“Over the course of years, the Zionist organization has led a cultural war against the character of the Jewish community organization. We are saying that the Jewish community organization should not be solely religious but also secular, that it should embrace the whole of Jewish life, that is, not only supporting the Talmud Torahs but also secular schools, if that is what the community wants. We have said, that the Jewish community should be concerned with all of the religious, cultural and social needs of Jewish society: starting libraries, evening courses, sports clubs, supporting the building up of Eretz Yisroel, and so on. Voting rights should be given to all persons over 18, without regard to gender, whether they pay taxes or not. But the government will not change the character of the Jewish community organization and continues to consider it as a religious organization. They took away from women the right to vote for this Jewish institution. Even though we are unhappy with the voting rules, we decided to take part in the community organization, but we really feel that the Jewish community organization should and must be not only a religious but also a secular institution.”

“But seeing the ruling by Mr. Official that violates the rules with the intention of boosting the “Agudah” against the Zionists, I declare that we will not recognize the chair of the Jewish community organization but will consider him as the chair of Mr. Official. We will not recognize his instructions until things are done according to the rules. And as a protest, I declare, in the name of the Zionists and the artisans, that we will not participate in the election for a chair of the steering committee.”

Dr. Schleicher translated my speech into Polish, and then he shouted, “I wish good luck to the to the government's nominee!” The official answered that he would send my declaration to the voyevoda . R. Yisroel Gutgelt was elected with six votes from the Agudah. With that, the first open meeting ended.

The “Agudah,” encouraged by the machinations of the official,

[Page 420]

undertook to ram through their program of “B'yad Khazakah” and in their new budget, supported by their majority, they supported only religious undertakings. Only one option remained for us–Zionists, artisans, and Folkists–to make long speeches and not allow the matter to come to a vote.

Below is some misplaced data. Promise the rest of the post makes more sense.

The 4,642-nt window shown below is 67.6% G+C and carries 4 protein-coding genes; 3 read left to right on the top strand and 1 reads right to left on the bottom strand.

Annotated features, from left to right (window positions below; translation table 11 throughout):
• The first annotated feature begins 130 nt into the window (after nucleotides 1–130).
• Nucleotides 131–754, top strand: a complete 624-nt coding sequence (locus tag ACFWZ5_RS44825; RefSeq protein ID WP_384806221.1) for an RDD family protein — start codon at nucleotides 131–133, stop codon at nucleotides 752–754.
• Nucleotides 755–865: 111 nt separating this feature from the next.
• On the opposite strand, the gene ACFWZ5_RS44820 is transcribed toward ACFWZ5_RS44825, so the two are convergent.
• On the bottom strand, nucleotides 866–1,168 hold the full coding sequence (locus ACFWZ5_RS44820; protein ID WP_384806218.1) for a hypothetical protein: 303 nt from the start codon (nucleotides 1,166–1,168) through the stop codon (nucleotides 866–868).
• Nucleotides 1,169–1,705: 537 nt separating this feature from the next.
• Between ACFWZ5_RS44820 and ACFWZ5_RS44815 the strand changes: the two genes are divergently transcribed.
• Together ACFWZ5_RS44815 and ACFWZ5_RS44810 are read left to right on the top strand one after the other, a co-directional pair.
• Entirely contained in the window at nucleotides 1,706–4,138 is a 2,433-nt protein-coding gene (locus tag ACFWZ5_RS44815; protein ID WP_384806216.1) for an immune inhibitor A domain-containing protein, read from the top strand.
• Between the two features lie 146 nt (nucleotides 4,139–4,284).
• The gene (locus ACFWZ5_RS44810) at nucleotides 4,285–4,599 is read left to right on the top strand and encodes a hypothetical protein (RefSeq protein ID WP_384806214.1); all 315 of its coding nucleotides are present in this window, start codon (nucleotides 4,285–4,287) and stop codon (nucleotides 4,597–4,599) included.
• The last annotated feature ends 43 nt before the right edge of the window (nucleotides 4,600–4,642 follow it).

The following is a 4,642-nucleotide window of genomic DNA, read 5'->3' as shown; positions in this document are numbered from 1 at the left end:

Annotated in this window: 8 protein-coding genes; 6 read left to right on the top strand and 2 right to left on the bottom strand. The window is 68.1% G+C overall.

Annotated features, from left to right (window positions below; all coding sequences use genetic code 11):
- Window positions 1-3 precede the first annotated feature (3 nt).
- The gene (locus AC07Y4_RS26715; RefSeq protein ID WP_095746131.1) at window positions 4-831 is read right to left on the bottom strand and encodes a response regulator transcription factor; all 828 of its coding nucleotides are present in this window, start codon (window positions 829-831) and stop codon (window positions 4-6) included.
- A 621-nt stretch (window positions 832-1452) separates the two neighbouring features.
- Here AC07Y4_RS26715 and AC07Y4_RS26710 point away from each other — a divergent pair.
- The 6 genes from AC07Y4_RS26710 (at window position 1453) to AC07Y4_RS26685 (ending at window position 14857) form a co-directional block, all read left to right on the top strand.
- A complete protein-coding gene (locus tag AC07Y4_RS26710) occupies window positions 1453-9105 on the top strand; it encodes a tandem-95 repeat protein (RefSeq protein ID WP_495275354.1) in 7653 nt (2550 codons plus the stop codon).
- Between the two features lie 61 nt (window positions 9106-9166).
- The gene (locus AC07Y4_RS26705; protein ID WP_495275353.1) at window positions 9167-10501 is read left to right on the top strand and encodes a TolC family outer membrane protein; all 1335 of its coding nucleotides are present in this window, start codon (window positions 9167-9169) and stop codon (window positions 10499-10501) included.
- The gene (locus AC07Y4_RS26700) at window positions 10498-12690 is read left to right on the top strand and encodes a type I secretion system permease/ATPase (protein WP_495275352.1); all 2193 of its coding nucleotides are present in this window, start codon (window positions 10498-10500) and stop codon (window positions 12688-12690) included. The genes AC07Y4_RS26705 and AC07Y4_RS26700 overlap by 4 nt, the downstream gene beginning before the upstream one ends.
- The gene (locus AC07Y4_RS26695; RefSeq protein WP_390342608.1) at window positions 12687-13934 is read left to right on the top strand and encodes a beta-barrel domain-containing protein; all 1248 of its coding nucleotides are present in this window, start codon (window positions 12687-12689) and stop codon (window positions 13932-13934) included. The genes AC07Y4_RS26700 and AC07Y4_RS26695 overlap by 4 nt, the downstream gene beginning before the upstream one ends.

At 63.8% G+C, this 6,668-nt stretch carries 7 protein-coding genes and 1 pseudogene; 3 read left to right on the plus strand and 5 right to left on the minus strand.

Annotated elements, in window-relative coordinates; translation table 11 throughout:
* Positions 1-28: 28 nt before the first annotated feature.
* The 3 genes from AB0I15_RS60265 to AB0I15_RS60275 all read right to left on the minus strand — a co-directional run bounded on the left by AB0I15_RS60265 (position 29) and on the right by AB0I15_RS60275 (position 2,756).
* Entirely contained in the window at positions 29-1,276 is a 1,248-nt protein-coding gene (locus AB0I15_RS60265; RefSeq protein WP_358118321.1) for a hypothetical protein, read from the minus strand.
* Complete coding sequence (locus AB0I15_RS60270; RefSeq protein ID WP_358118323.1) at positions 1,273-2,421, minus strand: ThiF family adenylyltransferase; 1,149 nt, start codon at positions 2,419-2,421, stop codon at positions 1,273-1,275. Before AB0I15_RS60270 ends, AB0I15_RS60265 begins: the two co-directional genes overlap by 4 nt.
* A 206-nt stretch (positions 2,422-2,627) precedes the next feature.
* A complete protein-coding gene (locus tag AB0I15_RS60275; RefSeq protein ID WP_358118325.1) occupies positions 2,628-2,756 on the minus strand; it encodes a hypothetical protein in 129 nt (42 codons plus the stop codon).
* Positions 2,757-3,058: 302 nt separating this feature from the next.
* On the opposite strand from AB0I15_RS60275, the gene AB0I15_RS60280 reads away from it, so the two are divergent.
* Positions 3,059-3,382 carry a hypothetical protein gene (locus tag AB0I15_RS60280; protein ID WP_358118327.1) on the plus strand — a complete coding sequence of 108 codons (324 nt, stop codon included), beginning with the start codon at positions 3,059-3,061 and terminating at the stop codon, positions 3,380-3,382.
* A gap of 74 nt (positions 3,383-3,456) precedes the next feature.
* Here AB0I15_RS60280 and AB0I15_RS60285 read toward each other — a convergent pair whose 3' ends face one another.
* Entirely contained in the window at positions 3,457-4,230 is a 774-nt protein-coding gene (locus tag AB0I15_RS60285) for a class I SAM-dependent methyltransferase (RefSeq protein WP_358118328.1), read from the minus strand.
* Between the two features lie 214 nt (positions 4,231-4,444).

This abnormal situation of the community organization lasted for several months. Each meeting was fruitless. We could not vote on the budget, and the work of the organization was as if paralyzed, until there arrived an order from the voyevoda to cancel the nomination from the official for chair and to hold a lottery between the two candidates, that is, between Mr. Weintraub and Mr. Szceranski. An open meeting was called. The lottery was won by the veteran Zionist activist Mr. Weintraub. Most of the Jewish population of Siedlce, even some from the Agudah, received the results happily.

With the conclusion of the chair problem, the Agudah lost the majority on the council. The Agudah members, who were interested in a normal operation of the community organization, primarily R. Yisroel Gutgelt, broke with their prior principles and began to pay attention to our desires. They inserted in the budget subsidies for the Tarbus and Folk schools (admittedly, not as much as for the Talmud Torah), for Hebrew courses, and a subsidy for “Keren Kayames L'Yisroel.” Also, my proposal was approved that every pioneer who went up to Eretz Yisroel should receive a grant.

Thus did our Zionist activities in the community organization bring in a bit of worldliness and Jewish nationalism to the legal Jewish institution. On the steering committee it became difficult to tell the positions of the Agudah representatives. The officials from the Agudah often voted for Zionist proposals. How often some of the Agudists were influenced by our Zionist activities can be illustrated by the following: